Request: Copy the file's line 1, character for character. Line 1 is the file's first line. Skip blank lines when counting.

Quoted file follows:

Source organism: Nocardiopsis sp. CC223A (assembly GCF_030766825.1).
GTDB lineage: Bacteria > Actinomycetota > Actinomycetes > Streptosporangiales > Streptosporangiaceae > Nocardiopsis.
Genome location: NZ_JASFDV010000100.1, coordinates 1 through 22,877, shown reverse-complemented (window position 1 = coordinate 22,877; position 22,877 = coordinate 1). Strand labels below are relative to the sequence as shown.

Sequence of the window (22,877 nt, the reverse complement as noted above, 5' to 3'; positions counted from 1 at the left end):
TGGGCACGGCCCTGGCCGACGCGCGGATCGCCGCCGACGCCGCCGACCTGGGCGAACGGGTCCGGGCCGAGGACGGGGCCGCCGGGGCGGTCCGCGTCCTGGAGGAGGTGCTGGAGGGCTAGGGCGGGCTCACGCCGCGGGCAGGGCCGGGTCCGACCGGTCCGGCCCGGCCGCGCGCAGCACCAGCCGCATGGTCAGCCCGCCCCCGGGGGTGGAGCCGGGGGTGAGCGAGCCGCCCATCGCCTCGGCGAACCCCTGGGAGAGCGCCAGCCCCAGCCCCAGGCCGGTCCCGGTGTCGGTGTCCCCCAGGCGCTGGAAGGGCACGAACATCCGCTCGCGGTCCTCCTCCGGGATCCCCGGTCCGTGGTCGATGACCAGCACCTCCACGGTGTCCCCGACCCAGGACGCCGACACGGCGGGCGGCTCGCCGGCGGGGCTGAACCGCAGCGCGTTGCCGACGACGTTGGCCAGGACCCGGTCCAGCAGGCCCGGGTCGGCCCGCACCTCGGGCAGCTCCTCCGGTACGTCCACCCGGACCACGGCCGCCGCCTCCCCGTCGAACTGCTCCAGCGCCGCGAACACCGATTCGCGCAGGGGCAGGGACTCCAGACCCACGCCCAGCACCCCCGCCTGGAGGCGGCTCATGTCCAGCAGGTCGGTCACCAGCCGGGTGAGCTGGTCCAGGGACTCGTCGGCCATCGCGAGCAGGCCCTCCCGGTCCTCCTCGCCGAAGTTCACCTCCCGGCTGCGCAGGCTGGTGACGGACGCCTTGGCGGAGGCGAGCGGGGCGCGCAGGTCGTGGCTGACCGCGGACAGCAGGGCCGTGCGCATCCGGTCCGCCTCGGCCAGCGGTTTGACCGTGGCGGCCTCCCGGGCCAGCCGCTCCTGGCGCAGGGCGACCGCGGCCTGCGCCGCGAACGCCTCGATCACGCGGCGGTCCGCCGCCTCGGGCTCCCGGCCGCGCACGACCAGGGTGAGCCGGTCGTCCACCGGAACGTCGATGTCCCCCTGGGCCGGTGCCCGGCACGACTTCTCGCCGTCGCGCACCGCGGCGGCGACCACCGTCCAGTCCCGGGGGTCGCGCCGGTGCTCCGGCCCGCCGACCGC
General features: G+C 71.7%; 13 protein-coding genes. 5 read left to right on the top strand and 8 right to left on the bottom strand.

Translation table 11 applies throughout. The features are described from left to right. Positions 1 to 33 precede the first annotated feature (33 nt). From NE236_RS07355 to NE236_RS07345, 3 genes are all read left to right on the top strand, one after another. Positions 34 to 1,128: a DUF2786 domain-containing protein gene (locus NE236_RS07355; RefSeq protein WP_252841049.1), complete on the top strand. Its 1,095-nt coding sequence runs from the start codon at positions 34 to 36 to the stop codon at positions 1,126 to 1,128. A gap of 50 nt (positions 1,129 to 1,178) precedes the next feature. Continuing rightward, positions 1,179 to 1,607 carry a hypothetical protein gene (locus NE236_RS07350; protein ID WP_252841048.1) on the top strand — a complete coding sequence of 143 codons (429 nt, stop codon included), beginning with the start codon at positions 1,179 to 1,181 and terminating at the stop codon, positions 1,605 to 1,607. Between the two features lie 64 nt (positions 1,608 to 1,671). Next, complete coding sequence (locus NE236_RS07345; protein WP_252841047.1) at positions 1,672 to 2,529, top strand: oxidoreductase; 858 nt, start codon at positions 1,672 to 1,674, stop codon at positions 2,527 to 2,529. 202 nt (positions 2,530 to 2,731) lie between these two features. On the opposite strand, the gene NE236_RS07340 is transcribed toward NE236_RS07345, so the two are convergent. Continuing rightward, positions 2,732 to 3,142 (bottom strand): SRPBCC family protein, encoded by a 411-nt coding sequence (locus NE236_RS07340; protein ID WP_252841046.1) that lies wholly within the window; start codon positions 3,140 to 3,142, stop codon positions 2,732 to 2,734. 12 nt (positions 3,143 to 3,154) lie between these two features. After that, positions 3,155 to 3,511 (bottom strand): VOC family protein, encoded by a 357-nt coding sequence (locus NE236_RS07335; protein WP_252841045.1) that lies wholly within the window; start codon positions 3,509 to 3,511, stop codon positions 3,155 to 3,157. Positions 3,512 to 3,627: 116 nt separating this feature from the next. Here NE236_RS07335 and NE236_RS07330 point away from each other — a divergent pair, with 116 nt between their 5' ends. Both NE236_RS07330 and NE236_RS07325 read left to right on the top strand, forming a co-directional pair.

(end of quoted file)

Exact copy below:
Source organism: Nocardiopsis sp. CC223A (assembly GCF_030766825.1).